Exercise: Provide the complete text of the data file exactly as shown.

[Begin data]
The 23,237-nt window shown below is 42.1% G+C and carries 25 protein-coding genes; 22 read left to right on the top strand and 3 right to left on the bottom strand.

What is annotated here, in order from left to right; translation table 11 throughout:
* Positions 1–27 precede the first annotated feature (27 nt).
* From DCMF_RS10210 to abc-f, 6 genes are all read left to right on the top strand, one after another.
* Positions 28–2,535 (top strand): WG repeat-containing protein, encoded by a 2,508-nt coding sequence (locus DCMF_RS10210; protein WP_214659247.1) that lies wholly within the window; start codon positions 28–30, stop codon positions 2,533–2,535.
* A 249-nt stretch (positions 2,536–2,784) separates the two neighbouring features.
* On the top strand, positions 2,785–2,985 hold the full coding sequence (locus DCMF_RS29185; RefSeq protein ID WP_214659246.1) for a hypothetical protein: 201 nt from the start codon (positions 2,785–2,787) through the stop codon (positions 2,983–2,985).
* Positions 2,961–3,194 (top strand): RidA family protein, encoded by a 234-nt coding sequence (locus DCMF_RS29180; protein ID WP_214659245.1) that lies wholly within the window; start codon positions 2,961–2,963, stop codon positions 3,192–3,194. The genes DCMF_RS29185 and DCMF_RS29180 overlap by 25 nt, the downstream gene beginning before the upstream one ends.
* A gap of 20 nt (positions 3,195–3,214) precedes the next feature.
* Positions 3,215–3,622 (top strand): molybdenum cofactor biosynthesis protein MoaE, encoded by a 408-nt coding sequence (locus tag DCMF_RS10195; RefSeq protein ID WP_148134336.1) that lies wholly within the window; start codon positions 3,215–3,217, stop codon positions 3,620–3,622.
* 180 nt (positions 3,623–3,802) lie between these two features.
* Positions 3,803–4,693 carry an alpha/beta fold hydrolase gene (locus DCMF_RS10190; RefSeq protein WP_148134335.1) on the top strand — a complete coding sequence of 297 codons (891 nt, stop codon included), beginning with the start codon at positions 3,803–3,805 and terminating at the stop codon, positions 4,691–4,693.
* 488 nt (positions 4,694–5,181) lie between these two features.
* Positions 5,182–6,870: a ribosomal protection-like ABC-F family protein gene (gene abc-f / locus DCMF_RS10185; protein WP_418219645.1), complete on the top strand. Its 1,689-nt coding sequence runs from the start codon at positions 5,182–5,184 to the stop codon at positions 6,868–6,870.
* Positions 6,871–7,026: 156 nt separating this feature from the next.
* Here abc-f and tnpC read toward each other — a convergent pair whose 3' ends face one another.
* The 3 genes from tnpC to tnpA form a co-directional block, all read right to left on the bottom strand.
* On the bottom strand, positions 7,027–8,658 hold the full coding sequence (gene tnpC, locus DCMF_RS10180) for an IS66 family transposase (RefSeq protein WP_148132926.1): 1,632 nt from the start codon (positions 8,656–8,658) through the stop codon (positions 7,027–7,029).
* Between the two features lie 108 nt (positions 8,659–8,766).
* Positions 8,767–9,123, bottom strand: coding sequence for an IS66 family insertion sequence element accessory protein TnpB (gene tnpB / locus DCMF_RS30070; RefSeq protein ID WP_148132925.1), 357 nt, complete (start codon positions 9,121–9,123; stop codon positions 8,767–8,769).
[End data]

The 23,237-nt window shown below is 42.1% G+C and carries 25 protein-coding genes; 22 read left to right on the top strand and 3 right to left on the bottom strand.

What is annotated here, in order from left to right; translation table 11 throughout:
* Positions 1–27 precede the first annotated feature (27 nt).
* From DCMF_RS10210 to abc-f, 6 genes are all read left to right on the top strand, one after another.
* Positions 28–2,535 (top strand): WG repeat-containing protein, encoded by a 2,508-nt coding sequence (locus DCMF_RS10210; protein WP_214659247.1) that lies wholly within the window; start codon positions 28–30, stop codon positions 2,533–2,535.
* A 249-nt stretch (positions 2,536–2,784) separates the two neighbouring features.
* On the top strand, positions 2,785–2,985 hold the full coding sequence (locus DCMF_RS29185; RefSeq protein ID WP_214659246.1) for a hypothetical protein: 201 nt from the start codon (positions 2,785–2,787) through the stop codon (positions 2,983–2,985).
* Positions 2,961–3,194 (top strand): RidA family protein, encoded by a 234-nt coding sequence (locus DCMF_RS29180; protein ID WP_214659245.1) that lies wholly within the window; start codon positions 2,961–2,963, stop codon positions 3,192–3,194. The genes DCMF_RS29185 and DCMF_RS29180 overlap by 25 nt, the downstream gene beginning before the upstream one ends.
* A gap of 20 nt (positions 3,195–3,214) precedes the next feature.
* Positions 3,215–3,622 (top strand): molybdenum cofactor biosynthesis protein MoaE, encoded by a 408-nt coding sequence (locus tag DCMF_RS10195; RefSeq protein ID WP_148134336.1) that lies wholly within the window; start codon positions 3,215–3,217, stop codon positions 3,620–3,622.
* 180 nt (positions 3,623–3,802) lie between these two features.
* Positions 3,803–4,693 carry an alpha/beta fold hydrolase gene (locus DCMF_RS10190; RefSeq protein WP_148134335.1) on the top strand — a complete coding sequence of 297 codons (891 nt, stop codon included), beginning with the start codon at positions 3,803–3,805 and terminating at the stop codon, positions 4,691–4,693.
* 488 nt (positions 4,694–5,181) lie between these two features.
* Positions 5,182–6,870: a ribosomal protection-like ABC-F family protein gene (gene abc-f / locus DCMF_RS10185; protein WP_418219645.1), complete on the top strand. Its 1,689-nt coding sequence runs from the start codon at positions 5,182–5,184 to the stop codon at positions 6,868–6,870.
* Positions 6,871–7,026: 156 nt separating this feature from the next.
* Here abc-f and tnpC read toward each other — a convergent pair whose 3' ends face one another.
* The 3 genes from tnpC to tnpA form a co-directional block, all read right to left on the bottom strand.
* On the bottom strand, positions 7,027–8,658 hold the full coding sequence (gene tnpC, locus DCMF_RS10180) for an IS66 family transposase (RefSeq protein WP_148132926.1): 1,632 nt from the start codon (positions 8,656–8,658) through the stop codon (positions 7,027–7,029).
* Between the two features lie 108 nt (positions 8,659–8,766).
* Positions 8,767–9,123, bottom strand: coding sequence for an IS66 family insertion sequence element accessory protein TnpB (gene tnpB / locus DCMF_RS30070; RefSeq protein ID WP_148132925.1), 357 nt, complete (start codon positions 9,121–9,123; stop codon positions 8,767–8,769).